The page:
If you are hit by any rock larger than a microwave, you are pretty much out of luck. For smaller rocks though, a helmet can mean the difference between life and death- or at least traumatic brain injury. Common head injuries for climbers include lacerations, skull fractures, and concussions.
There’s been a lot of research and news coverage lately about the risk of repetitive head injuries. Concussions happen when your brain moves around inside your skull. Repeated brain injuries can lead to diseases like CTE and result in death (cdc.gov). Even the $300-400 helmets American Football players wear don’t protect fully against concussions and brain injuries, but they certainly help more than the old leather ones!
There are two main situations where head injuries occur when climbing. The first, as mentioned above, is from rockfall. The constant freezing and thawing of rocks every year leads to small cracks that eventually break off. Some types of rocks are harder than others, and some tend to be more ‘chossy’ or crumbly.
On chossy routes, the lead climber may dislodge several rocks on the way up that come plummeting down towards the belayer. On a normal day at the crag here in Arizona, I tend to hear “ROCK!!!” multiple times.
The other main situation where a head injury is common is when climbers fall and flip upside down. This is very uncommon when top-roping, but does happen occasionally and accidentally when lead climbing- especially when climbing an overhung route or traversing.
Climbers should always watch their feet and be careful not to cross the rope. This can also happen when a harness doesn’t fit well and is too big, or if the climber ties into the wrong point on a harness.
Talk to a group of climbers at any crag in the world, and someone will have a story about a narrow miss or a time when a helmet saved them from an injury. Petzl has a section of their website devoted to helmet testimonials, which can be submitted with an email to firstname.lastname@example.org. If you’re looking to be scared into wearing a helmet, just look up the hashtag #helmetsmatter on instagram.
The bottom line is that, while helmets aren’t a perfect protection 100% of the time, they are safer than not wearing a helmet, 100% of the time. There’s really no good reason not to wear one, though there are several reasons people cite.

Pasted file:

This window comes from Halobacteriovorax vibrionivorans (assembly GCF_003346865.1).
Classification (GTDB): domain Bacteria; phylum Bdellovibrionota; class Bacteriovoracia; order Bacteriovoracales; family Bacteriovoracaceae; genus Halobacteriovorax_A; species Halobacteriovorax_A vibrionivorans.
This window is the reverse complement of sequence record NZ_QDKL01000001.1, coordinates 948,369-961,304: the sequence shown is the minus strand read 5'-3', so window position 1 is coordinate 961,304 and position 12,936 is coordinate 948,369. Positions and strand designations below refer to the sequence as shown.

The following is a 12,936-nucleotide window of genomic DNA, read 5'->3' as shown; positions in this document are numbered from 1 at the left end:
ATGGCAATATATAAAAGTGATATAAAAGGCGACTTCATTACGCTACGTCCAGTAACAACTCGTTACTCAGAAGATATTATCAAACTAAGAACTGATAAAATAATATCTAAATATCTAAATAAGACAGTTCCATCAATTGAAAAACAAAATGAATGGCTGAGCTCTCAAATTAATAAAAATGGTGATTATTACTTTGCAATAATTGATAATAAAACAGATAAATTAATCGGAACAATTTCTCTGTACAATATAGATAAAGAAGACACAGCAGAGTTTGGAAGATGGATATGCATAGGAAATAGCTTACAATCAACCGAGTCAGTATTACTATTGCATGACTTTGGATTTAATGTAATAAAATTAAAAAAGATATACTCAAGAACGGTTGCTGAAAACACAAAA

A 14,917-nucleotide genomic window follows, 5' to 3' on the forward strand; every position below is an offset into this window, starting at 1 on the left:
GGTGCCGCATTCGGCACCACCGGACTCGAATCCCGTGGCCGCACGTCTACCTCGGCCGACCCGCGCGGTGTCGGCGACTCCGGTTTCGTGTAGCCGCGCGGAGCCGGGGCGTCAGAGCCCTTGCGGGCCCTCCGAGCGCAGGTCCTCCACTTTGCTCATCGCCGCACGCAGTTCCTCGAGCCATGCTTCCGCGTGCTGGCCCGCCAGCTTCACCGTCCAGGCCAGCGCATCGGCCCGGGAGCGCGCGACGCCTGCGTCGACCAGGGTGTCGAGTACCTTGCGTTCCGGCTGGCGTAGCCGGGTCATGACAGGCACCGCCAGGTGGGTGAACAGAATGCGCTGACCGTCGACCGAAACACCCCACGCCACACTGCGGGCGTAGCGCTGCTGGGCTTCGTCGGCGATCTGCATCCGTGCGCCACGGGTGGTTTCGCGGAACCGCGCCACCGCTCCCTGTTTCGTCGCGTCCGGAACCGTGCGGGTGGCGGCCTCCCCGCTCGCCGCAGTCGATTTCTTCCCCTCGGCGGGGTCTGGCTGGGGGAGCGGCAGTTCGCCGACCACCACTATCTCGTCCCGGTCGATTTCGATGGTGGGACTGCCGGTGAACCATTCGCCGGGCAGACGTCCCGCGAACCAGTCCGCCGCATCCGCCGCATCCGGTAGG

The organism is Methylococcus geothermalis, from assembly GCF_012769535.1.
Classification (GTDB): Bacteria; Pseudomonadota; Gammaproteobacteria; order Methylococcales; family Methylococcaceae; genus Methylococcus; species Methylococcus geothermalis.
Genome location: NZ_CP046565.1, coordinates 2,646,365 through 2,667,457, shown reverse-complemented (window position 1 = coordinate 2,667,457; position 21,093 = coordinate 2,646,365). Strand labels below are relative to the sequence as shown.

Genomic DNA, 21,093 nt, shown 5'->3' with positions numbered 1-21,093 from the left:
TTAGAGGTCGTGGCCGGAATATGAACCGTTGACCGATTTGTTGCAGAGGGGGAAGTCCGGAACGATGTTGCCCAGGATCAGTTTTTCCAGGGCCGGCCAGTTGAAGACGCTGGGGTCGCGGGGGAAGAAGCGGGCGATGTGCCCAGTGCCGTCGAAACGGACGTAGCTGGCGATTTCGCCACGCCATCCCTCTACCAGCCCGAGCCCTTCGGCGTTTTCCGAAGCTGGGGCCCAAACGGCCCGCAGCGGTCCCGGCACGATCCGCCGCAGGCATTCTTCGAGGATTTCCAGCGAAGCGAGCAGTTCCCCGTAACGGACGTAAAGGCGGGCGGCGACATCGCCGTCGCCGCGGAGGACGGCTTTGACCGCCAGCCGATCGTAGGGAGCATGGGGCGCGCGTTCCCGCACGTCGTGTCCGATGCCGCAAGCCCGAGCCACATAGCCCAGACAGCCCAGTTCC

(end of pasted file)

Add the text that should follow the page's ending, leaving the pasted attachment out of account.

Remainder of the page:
Why Don’t Climbers Wear Helmets?
There are lots of different reasons people cite for not wearing a helmet, the most common being that it ruins the aesthetic and the ‘vibe’ of rock climbing. Many say that they are pursuing the freedom promised by rock climbing, and an uncomfortable helmet gets in the way. Helmets have come a long way, but they will always be more bulky and less breathable than not wearing a helmet.
Non-helmet wearers always point to conditions at the crag, stating that the rock quality isn’t that bad, and that no one is climbing above them. They say that the routes have been climbed enough that they’re clean and there won’t be any falling debris.
Some of them point out that you can’t get quite as close to the wall while wearing a helmet so your balance could be affected, or that in extremely narrow crack climbs a bulky helmet doesn’t fit well. The craziest excuse I’ve heard is that you could get caught by your helmet in a fall and strangle on the neck straps!
A lot of the time climbers justify not using a helmet by pointing out that the helmet does very little to cover the back or sides of your head where you would hit if you fell upside-down. While modern helmets do go farther down the back of the skull and attempt to cover more of the sides of the head than they used to, there is still the potential for traumatic brain injury.
Another excuse that doesn’t really hold water to me is the idea that we take higher risks when wearing helmets because of the illusion that we are safer. This theory is called risk homeostasis. While this may slightly affect the instances where a falling climber flips upside-down and hits the wall, it has no affect on the more common event of a rockfall.
The decision of whether or not to wear a helmet usually comes down to whether you were taught to climb by someone or a group who wore helmets, and whether the people you climb with now wear helmets. According to Soleil, “Peer helmet use had the largest correlation to helmet use of any factor in the study” (Soleil, 2012, p. 57). Climbers give a lot of excuses for not wearing helmets, but according to the study a lot of it just comes down to old-fashioned peer pressure.
Do Climbing Helmets Work?
There’s no conclusive proof that helmets ‘work,’ but that’s because it’s impossible to study. No emergency situation is the same and there’s no way to run trials hitting people on the head with and without a helmet.
There are tons of anecdotes of people saying ‘it’s a good thing I was wearing a helmet or else…’ but there’s really no way to know what would have happened if someone had or hadn’t been wearing a helmet.
The UIAA and CE certifying organizations confirm that helmets (and other climbing gear) meet certain standards. The tests that they do for helmets include dropping a 5kg weight on the top of the helmet from 2m up and measuring the force generated on the dummy’s neck. In order to pass the more stringent test (UIAA), it can’t exceed 8 kilonewtons.